Nepenthes sanguinea comes from Malaysia peninsula, Singapore, Sumatra, Borneo and New Guinea. It grows on mountain ridges at an altitude between 900 -1800 meters, so this is an highland Nepenthes. Tropical pitcher plants generally grow as vines, climbing over other plants, and may grow as epiphytes, growing on other plants in the forest canopy, or as low shrubs. That plant grows well as a hanging basket plant inside the home, in a hot greenhouse or in a terrarium in your home. Great for beginners.
The long leaves cascade over the pot, growing in a rosette fashion from a central climbing stem and terminated with a tendril. The tendril is used both to support the plant as it climbs up through the undergrowth and the trap itself which forms from it.
The traps start out at first as a small swelling, but quickly expand to their full size over the course of several weeks. As these plants mature, they produce long vines and reddish pitchers up to and 8-9 inches long. The lid opens to reveal digestive fluids in the bottom of the trap. Prey is attracted by the gaudy colours and nectar produced by the trap, under the lid, which does not close and around the rim. The pitchers of Nepenthes species have a smooth lining. Insects and other small animals that are attracted to the pitchers cannot maintain a grip on this slippery surface and fall into the pitcher. Once they move their way inside, they lose their footing and slip into the nectar. The nectar is also quite intoxicating. The lower section inside the trap is covered in digestive glands and these quickly dissolve the soft parts of the prey, leaving the remains to drop down to the bottom into the soup.
The plant has two types of traps, lower and upper. While in some species the upper and lower pitchers look similar, there are others where the two are so distinctly different that you would swear they are two different species. The upper pitchers are generally smaller than lower pitchers, often lacking wings, and attached to the tendril at the back. These upper pitcher tendrils, before forming a pitcher, will often curl around an object such as a branch, to give the climbing stem support. Nepenthes are dioecious, male and female flowers exist on different plants. If you have several plants, and a few are blooming, then you may be able to pollinate them.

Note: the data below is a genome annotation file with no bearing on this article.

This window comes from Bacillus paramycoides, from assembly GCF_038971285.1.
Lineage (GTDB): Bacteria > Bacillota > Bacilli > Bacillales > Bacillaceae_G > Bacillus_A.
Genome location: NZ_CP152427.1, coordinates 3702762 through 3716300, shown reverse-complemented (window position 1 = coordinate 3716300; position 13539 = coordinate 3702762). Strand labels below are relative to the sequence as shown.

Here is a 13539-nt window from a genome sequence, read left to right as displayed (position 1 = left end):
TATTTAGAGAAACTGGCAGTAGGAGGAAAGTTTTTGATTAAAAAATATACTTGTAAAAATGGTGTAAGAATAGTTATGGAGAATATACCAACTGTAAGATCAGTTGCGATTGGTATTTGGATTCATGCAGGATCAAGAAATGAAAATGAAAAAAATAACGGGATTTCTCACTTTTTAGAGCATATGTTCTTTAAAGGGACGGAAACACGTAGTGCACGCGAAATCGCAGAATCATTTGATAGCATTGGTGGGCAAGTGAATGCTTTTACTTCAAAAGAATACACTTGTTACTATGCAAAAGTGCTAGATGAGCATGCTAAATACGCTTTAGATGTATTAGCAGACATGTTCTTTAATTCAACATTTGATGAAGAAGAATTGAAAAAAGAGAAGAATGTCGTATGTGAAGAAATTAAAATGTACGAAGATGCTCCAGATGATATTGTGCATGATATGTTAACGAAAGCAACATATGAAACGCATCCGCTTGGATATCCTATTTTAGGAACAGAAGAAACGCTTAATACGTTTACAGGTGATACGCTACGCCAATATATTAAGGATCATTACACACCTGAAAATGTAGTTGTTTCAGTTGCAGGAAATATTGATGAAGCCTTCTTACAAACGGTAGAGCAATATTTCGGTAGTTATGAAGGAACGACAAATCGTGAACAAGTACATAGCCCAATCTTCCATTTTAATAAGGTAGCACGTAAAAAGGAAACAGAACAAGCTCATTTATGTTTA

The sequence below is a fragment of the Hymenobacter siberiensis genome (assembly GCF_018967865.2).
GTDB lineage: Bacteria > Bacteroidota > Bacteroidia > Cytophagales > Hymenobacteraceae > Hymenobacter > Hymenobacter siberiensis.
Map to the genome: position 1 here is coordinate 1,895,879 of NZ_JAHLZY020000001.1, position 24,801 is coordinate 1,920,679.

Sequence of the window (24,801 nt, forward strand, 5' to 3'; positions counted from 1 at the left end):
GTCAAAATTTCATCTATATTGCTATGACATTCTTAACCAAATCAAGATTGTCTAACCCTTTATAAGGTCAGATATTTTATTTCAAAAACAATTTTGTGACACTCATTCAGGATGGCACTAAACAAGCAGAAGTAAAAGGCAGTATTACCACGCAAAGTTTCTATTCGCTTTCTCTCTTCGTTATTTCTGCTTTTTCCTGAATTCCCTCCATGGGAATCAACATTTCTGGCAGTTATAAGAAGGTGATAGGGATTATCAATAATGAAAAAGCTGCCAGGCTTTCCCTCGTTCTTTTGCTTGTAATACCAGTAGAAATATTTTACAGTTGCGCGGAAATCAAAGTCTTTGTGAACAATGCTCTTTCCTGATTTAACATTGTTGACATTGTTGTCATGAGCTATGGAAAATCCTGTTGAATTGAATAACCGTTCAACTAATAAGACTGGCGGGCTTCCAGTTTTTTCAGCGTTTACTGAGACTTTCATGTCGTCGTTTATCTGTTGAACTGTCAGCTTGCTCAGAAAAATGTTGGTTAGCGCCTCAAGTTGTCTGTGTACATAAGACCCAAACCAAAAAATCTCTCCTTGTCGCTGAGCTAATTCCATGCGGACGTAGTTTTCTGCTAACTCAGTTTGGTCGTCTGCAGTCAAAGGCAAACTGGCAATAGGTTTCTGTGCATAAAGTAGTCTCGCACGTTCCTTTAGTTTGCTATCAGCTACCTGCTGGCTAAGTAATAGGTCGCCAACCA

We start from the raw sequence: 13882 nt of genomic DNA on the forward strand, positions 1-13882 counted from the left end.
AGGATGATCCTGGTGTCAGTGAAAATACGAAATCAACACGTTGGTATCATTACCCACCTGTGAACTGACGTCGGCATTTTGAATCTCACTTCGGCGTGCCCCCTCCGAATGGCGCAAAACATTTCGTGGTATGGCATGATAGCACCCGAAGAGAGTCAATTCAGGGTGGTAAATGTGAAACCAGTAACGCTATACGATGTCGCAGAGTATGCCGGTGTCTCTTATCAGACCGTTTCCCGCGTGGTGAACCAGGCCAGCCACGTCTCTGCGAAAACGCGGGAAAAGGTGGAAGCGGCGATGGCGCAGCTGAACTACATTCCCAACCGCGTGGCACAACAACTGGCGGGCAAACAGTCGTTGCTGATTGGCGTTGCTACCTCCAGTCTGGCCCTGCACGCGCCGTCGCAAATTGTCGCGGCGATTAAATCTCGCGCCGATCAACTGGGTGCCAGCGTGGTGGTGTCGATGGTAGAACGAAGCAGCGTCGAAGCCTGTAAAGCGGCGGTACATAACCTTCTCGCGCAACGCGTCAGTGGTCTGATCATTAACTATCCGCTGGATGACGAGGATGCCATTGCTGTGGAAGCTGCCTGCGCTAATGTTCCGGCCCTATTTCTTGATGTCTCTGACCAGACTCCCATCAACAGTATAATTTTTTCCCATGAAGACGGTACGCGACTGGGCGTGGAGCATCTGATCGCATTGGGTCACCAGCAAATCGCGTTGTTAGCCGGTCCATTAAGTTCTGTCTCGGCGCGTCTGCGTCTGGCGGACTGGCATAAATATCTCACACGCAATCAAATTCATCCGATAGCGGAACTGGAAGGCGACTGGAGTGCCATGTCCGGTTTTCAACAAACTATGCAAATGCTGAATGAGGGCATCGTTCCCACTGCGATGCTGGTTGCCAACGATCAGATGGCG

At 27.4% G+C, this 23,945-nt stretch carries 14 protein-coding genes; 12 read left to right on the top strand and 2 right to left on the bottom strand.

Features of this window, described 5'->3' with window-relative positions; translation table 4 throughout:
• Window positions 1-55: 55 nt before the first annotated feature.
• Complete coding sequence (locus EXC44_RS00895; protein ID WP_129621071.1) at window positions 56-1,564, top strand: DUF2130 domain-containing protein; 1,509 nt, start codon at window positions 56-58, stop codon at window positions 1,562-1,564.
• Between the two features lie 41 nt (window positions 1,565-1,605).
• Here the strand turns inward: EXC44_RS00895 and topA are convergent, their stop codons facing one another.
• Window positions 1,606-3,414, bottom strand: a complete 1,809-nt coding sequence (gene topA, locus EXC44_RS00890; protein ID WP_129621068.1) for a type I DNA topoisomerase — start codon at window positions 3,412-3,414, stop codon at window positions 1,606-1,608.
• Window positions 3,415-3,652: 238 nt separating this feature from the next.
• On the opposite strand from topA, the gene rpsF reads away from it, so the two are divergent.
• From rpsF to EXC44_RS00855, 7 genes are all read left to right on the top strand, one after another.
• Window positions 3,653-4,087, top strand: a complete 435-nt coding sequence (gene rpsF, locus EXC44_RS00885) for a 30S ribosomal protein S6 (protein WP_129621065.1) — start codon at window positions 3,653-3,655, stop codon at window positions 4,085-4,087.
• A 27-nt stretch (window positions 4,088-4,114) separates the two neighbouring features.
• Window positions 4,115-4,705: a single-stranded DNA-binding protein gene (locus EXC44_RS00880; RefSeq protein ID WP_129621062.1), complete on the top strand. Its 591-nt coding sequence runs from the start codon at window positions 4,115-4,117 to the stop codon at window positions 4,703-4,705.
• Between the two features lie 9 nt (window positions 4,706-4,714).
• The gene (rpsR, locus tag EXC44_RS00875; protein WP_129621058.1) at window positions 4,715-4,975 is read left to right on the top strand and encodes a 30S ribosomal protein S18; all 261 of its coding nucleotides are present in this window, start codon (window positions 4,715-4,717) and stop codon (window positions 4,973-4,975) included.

Hardiness zones 6-10, (-20øC/-5øF,1øC/35øF) in Winter. It seems to prefer bright indirect sunlight to partial sun. Light will color the traps red. Highland Nepenthes tend to be slower growing than lowland and require a lower night temperature than day temperature. Nights range between 13-17øC and days 23-29øC. Night temperatures absolutely must drop below 17øC for seedlings of most species to survive. Highlanders will be happy with a minimum relative humidity of 60%.
Species of Nepenthes grow on soils that are poor in nutrients or on other plants where nutrients are not readily available. Plants, such as some Nepenthes, that grow on other plants, but do not take nutrients from the supporting plants, are referred to as epiphytes. In order to grow in places that are poor in nutrients, Nepenthes have adapted a carnivorous lifestyle, which supplements their intake of nitrogen and other nutrients. The soil needs to be light and airy. All the plants grew in a very wet acidic sandy soil. Use pure peat moss. You can also use a mix of equal parts of peat moss, perlite, vermiculite and long-fibred sphagnum moss.
The plants should be watered regularly but should not be left standing in water at any time. Try too keep them warm and humid but not stagnant and wet. Use rain water or distillated water, hard city water will kill your carnivorous plant. Lowlands and Highlands Nepenthes like high humidity and watering should be done when the soil starts to look dry on the top.